Week 3: New Perspectives – Detroit Community-Engaged Research Program

Week 3: New Perspectives

For so long, the stereotypes  and media representations of Detroit had influenced my own outlook about what this city actually was. When the news cameras rolled and showed the blighted neighborhoods, the empty ransacked homes and vacant lots, these images continually reinforced in my mind that Detroit was a city that was unable to stand upon its two feet. However, what I failed to realize at that time was that  these images were the catalyst of generalizing a community whose problems were part of a larger integral issue; systemic racism and greed from a capitalistic society that prioritizes profits and not people. 

Working with Keep Growing Detroit for the past three weeks has shown me just how this city is built upon its people. It is the people keeping their neighbors from going hungry, keeping their friends from being evicted from their homes, watching out for each other in all situations. Harvesting at the farm twice a week has shown me that more than anything, community is one of the most important things that keep this city strong. As I watch community members pick up local produce, I see that the relationships formed are more than just between a customer and a company, but rather between a friend and a friend. Being able to harvest beet greens and donate it to food waste organizations or community members reinforces the idea of how the people are the backbone of this city, regardless of the government that continues to refocus its money on only the ‘desirable’ areas-primarily white and higher income.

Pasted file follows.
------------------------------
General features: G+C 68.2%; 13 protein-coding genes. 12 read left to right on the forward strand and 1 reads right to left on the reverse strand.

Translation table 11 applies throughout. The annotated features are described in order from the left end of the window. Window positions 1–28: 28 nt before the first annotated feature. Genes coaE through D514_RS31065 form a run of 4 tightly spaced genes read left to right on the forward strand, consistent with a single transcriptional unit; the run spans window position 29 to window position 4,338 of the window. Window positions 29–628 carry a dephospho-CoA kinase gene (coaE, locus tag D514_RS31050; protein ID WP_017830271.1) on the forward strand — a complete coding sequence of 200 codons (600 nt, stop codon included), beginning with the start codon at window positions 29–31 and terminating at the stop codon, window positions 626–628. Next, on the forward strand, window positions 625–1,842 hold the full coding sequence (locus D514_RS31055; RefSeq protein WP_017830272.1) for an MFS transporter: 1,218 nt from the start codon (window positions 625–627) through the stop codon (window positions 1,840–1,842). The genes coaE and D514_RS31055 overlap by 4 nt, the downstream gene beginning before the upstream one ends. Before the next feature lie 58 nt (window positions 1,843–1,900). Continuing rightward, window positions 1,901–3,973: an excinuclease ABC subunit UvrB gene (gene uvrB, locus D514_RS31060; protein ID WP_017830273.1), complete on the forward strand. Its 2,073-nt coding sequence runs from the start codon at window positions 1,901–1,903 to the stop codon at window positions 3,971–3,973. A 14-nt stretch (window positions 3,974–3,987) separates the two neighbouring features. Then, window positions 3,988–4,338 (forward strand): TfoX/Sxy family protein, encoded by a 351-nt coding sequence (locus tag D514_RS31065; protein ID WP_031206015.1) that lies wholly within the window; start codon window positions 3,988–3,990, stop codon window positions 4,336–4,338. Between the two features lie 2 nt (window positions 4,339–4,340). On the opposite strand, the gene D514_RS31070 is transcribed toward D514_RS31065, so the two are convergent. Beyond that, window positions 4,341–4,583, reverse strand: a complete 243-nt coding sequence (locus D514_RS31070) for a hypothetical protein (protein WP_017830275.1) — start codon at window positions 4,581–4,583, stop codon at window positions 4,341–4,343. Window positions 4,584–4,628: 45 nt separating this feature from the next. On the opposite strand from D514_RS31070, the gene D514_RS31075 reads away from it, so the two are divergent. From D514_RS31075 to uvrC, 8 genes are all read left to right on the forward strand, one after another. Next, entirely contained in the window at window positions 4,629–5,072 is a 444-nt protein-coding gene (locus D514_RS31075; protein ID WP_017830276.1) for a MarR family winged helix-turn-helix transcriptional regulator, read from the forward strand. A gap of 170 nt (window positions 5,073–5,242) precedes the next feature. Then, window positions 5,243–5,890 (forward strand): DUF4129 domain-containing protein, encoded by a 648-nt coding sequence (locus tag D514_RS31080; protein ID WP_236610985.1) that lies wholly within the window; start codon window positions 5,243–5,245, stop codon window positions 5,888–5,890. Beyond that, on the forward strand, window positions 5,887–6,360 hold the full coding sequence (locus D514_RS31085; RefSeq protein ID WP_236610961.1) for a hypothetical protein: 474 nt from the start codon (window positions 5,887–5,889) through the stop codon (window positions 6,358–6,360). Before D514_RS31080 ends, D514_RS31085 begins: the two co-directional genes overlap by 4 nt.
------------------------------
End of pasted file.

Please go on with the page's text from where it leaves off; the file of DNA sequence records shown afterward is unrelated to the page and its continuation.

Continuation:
Last Saturday, I was able to volunteer at a Juneteenth event for the Detroit Black Farmer Land Fund, a sister organization a part of KGD that helps give black farmers access to land and grants. During the opening ceremony, one of the key speakers talked about the idea of remembering where one comes from and the people that have paved the path for us. When we reflect on where we come from and how we came, we begin to appreciate the efforts that others have made for us to be here. This gratitude enables and encourages us to lead others along that same path. As I continue to help with KGD and focus on food sovereignty in the city, I hope that the path I take is one that focuses on the people first.

2 thoughts on “Week 3: New Perspectives”

  1. Hi Chinwe, I really agree with your first reflection, as the stereotypes about Detroit are not out of genuine concern but instead to frame the city as a monolith and keep them in that bubble. It also reminds us that intention, going into the program working alongside communities and not “for” them is the best approach & frames our experiences in a way we can learn from their lived experiences, not just the media we consume.

  2. Emily Castaneda-Espinoza

    Hi Chinwe, your reflection about Detroit couldn’t have been more accurate. There’s always one image about Detroit that’s constantly being projected without investigating the reasoning behind it. Others do fail to realize that Detroit is a community in which people are active in to make it better. I enjoyed reading this (beautifully written) post of yours and look forward to reading where your path takes you!

Comments are closed.

lsa logoum logo